Fresh new lockdowns in Chinese port cities will worsen the world’s supply chain problems. As new Omicron cases appear in China, the country’s hardline “Zero COVID” policy can further strain the flow of goods worldwide.
Two Port Cities Report Outbreak of Cases
Last Thursday, the Chinese port city of Dalian reported its first COVID Omicron case. Almost immediately, companies feared that the Beijing government would shut down the Dalian port in order to isolate the virus. Dalian is the second major port after Tianjin reported an outbreak of Omicron cases a few days earlier.
Tianjin, China's northern port city, reported a rash of COVID cases last week, prompting a strong response from the government.
Located about 62 miles from the capital Beijing, Tianjin reported 41 domestically transmitted infections with confirmed symptoms last Wednesday.
As a result, major manufacturers are shutting down their plants to prevent the further spread of the virus. Meanwhile, ports are having trouble keeping up with demand, as workers remain in short supply.
In addition, city officials imposed semi-lockdowns and travel restrictions. Tianjin’s health officials will test all 14 million citizens, which can take some time. Consequently, major manufacturers such as Toyota and Volkswagen suspended their production schedules.
New China Lockdowns Can Worsen Global Supply Chain Problems
The spread of Omicron to a second Chinese port city caused many governments, including the US, to worry. More port delays from the manufacturing powerhouse can lead to even more delays in shipments all over.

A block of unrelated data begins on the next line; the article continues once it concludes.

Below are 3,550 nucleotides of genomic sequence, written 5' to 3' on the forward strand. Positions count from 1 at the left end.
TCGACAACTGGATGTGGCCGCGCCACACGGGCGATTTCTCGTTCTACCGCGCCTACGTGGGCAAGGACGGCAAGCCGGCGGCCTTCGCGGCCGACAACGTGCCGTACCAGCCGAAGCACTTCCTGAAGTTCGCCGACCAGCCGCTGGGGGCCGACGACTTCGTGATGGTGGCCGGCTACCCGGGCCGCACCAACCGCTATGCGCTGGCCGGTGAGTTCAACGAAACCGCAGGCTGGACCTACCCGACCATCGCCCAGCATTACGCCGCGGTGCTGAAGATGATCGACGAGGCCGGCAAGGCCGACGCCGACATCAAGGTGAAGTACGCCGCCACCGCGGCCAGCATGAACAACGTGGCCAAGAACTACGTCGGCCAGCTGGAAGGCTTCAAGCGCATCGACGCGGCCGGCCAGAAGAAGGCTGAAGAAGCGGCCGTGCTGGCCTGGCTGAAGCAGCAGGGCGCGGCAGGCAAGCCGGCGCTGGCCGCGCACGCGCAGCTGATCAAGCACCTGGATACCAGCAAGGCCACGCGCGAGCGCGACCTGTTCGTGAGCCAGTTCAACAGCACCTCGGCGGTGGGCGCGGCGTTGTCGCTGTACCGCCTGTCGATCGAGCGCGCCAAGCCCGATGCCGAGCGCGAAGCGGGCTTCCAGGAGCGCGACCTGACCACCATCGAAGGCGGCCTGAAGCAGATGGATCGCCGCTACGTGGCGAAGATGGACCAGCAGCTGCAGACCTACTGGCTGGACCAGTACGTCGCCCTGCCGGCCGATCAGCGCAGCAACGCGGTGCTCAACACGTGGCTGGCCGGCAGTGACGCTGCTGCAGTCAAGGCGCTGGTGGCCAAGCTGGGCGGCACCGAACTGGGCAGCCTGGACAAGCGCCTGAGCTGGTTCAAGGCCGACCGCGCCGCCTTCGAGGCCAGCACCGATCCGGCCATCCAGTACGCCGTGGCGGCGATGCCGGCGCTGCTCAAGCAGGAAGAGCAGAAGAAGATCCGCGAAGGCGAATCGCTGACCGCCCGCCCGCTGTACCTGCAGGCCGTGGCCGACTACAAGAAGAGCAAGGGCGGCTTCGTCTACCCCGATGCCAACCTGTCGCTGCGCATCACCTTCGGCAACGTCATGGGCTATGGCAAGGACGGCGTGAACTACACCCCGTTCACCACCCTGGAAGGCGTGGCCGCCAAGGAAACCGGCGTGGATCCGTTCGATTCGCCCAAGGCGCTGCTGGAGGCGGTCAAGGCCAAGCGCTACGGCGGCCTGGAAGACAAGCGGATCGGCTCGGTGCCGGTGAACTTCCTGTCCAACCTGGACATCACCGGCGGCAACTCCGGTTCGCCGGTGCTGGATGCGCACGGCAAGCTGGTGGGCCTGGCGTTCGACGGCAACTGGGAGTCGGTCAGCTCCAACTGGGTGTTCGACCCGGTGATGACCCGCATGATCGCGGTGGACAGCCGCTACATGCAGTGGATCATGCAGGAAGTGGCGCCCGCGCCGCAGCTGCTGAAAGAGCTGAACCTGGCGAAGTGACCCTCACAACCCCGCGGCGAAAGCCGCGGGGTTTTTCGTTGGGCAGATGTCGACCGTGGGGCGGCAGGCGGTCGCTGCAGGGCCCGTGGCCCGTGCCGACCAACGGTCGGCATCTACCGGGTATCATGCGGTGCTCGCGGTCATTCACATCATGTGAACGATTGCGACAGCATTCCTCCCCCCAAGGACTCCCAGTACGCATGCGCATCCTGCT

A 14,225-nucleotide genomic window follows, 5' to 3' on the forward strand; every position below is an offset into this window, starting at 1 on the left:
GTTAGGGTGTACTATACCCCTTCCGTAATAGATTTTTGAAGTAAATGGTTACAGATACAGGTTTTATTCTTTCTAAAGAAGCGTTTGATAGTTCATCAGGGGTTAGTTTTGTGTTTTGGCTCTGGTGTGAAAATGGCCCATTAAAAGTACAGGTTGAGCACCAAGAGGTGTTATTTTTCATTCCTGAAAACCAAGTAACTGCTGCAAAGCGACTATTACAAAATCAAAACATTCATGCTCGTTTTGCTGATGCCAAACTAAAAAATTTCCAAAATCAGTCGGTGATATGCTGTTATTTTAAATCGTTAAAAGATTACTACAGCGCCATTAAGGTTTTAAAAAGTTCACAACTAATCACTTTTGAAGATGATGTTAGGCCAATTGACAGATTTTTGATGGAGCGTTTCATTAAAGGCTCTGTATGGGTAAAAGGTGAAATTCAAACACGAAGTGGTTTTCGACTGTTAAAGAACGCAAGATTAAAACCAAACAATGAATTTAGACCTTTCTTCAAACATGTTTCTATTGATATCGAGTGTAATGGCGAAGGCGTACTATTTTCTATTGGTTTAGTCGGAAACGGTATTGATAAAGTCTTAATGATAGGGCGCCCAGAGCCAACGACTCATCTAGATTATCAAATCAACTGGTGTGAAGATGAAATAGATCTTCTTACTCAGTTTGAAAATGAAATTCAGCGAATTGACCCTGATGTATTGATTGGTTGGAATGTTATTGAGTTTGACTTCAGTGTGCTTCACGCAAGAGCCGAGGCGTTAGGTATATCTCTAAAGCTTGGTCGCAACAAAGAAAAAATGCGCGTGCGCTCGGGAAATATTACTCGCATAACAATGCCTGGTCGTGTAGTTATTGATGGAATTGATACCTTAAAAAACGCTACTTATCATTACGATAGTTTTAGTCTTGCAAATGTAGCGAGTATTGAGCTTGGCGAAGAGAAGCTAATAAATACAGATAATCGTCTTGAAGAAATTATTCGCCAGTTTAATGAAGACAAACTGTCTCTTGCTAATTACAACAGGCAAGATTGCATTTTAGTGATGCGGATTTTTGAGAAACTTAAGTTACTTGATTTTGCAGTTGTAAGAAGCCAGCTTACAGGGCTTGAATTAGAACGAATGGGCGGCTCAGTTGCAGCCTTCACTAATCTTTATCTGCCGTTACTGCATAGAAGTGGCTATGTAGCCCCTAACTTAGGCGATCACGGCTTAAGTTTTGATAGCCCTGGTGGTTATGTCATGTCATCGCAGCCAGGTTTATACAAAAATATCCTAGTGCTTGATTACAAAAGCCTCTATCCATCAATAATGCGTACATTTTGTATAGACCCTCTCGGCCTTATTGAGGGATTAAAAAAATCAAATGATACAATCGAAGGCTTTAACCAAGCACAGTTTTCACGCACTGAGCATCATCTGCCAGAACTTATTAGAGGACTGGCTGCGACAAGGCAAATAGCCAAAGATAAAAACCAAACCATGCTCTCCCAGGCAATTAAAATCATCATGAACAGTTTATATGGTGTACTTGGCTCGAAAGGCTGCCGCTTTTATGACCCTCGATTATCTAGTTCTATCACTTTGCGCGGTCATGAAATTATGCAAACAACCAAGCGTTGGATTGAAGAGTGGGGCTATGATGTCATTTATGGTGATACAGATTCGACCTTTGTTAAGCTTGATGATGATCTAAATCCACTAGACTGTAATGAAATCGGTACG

In fact, Frederic Neumann, economics research co-head of HSBC, warned clients about the new China lockdowns. He said that the world could face the “mother of all supply-chain stumbles” this year.
Meanwhile, the United States feared that the new China lockdowns could add more supply chain problems. Last Tuesday, Federal Reserve chairman Jerome Powell warned lawmakers of the effects of shutdowns in Chinese port cities. “If China sticks to a no-COVID policy, Omicron can really disturb the supply chains again,” he said.
After The Holiday Season, It’s Lunar New Year For China
Thankfully, the holiday season for the US and most countries is over. This means less pressure in getting goods and supplies into American shores in time.
In addition, many Chinese factories and logistics firms tend to slow down this time of year. The Chinese Lunar New Year is just around the corner, which means many workers will be home for the holidays.
That is if the Chinese government will allow travel between cities. The country’s zero-tolerance lockdowns are keeping COVID infections at bay.
However, this all comes with a price. Even as China manages to keep coronavirus cases down, the rest of the world will have to make do with limited supply runs.
In northern Xi’an, Samsung and Micron already suspended operations at their plants. In particular, Samsung said that they will leverage their global manufacturing network to make up for the shortfall.
Meanwhile, Foxconn, a major Apple supplier, is facing a similar shutdown. Dozens of local COVID cases surfaced in Zhengzhou, where Foxconn operates its plant.
So far, production remains normal However, the nearby city of Anyong already announced a shutdown and issued stay-at-home orders for its 5 million residents.
It’s A Matter of Time
So far, port operations for Tianjin and Dalian remain normal despite the increasing number of cases. Shipping giant Maersk said they have yet to experience any disruptions in Tianjin.
However, the company did report delays in Ningbo port south of Shanghai due to a current outbreak of COVID cases.
Watch the CNBC News video reporting that China imposes lockdowns on the third city to contain COVID spread:
Do you foresee more supply disruptions in the US now that China is experiencing outbreaks yet again? When do you see global supply chain problems coming to an end?
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